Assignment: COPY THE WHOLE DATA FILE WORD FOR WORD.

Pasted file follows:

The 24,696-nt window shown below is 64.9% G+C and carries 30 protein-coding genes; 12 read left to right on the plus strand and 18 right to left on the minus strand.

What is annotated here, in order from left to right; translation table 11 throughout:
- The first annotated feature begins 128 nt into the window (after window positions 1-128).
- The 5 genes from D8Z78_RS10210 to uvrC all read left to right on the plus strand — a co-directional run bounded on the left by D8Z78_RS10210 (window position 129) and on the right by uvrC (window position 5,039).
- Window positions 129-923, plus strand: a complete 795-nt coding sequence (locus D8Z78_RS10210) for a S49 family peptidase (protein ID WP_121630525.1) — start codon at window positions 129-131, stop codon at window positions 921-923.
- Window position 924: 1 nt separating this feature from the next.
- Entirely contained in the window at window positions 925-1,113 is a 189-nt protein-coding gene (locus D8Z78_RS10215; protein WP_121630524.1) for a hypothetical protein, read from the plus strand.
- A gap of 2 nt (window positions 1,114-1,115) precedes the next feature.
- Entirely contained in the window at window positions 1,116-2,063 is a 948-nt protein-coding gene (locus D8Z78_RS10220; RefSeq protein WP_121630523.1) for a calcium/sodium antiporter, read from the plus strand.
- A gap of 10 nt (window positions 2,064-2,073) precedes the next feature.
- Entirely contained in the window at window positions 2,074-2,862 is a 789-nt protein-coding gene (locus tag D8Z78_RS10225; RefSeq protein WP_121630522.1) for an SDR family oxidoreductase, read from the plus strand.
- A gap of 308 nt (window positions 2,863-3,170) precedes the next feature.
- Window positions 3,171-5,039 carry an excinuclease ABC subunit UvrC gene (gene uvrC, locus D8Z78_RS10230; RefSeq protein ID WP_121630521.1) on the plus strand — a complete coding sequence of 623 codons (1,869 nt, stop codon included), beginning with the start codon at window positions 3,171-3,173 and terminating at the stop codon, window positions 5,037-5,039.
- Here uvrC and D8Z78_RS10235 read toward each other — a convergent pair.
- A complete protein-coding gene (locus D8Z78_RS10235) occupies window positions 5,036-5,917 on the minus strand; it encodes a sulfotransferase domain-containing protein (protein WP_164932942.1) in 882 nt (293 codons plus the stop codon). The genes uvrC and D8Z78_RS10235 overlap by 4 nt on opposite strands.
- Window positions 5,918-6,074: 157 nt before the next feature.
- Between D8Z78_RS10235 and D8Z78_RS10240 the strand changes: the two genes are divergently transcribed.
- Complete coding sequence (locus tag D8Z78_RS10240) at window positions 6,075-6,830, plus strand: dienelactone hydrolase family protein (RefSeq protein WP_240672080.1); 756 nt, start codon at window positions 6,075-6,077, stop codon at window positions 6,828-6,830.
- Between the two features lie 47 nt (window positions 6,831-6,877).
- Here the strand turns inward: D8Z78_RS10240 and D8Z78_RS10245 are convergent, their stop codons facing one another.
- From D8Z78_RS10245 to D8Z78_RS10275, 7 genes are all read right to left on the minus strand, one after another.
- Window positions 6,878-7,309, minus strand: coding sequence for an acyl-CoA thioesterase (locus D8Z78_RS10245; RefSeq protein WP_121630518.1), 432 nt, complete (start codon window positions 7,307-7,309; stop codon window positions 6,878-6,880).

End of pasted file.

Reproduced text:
The 24,696-nt window shown below is 64.9% G+C and carries 30 protein-coding genes; 12 read left to right on the plus strand and 18 right to left on the minus strand.

What is annotated here, in order from left to right; translation table 11 throughout:
- The first annotated feature begins 128 nt into the window (after window positions 1-128).
- The 5 genes from D8Z78_RS10210 to uvrC all read left to right on the plus strand — a co-directional run bounded on the left by D8Z78_RS10210 (window position 129) and on the right by uvrC (window position 5,039).
- Window positions 129-923, plus strand: a complete 795-nt coding sequence (locus D8Z78_RS10210) for a S49 family peptidase (protein ID WP_121630525.1) — start codon at window positions 129-131, stop codon at window positions 921-923.
- Window position 924: 1 nt separating this feature from the next.
- Entirely contained in the window at window positions 925-1,113 is a 189-nt protein-coding gene (locus D8Z78_RS10215; protein WP_121630524.1) for a hypothetical protein, read from the plus strand.
- A gap of 2 nt (window positions 1,114-1,115) precedes the next feature.
- Entirely contained in the window at window positions 1,116-2,063 is a 948-nt protein-coding gene (locus D8Z78_RS10220; RefSeq protein WP_121630523.1) for a calcium/sodium antiporter, read from the plus strand.
- A gap of 10 nt (window positions 2,064-2,073) precedes the next feature.
- Entirely contained in the window at window positions 2,074-2,862 is a 789-nt protein-coding gene (locus tag D8Z78_RS10225; RefSeq protein WP_121630522.1) for an SDR family oxidoreductase, read from the plus strand.
- A gap of 308 nt (window positions 2,863-3,170) precedes the next feature.
- Window positions 3,171-5,039 carry an excinuclease ABC subunit UvrC gene (gene uvrC, locus D8Z78_RS10230; RefSeq protein ID WP_121630521.1) on the plus strand — a complete coding sequence of 623 codons (1,869 nt, stop codon included), beginning with the start codon at window positions 3,171-3,173 and terminating at the stop codon, window positions 5,037-5,039.
- Here uvrC and D8Z78_RS10235 read toward each other — a convergent pair.
- A complete protein-coding gene (locus D8Z78_RS10235) occupies window positions 5,036-5,917 on the minus strand; it encodes a sulfotransferase domain-containing protein (protein WP_164932942.1) in 882 nt (293 codons plus the stop codon). The genes uvrC and D8Z78_RS10235 overlap by 4 nt on opposite strands.
- Window positions 5,918-6,074: 157 nt before the next feature.
- Between D8Z78_RS10235 and D8Z78_RS10240 the strand changes: the two genes are divergently transcribed.
- Complete coding sequence (locus tag D8Z78_RS10240) at window positions 6,075-6,830, plus strand: dienelactone hydrolase family protein (RefSeq protein WP_240672080.1); 756 nt, start codon at window positions 6,075-6,077, stop codon at window positions 6,828-6,830.
- Between the two features lie 47 nt (window positions 6,831-6,877).
- Here the strand turns inward: D8Z78_RS10240 and D8Z78_RS10245 are convergent, their stop codons facing one another.
- From D8Z78_RS10245 to D8Z78_RS10275, 7 genes are all read right to left on the minus strand, one after another.
- Window positions 6,878-7,309, minus strand: coding sequence for an acyl-CoA thioesterase (locus D8Z78_RS10245; RefSeq protein WP_121630518.1), 432 nt, complete (start codon window positions 7,307-7,309; stop codon window positions 6,878-6,880).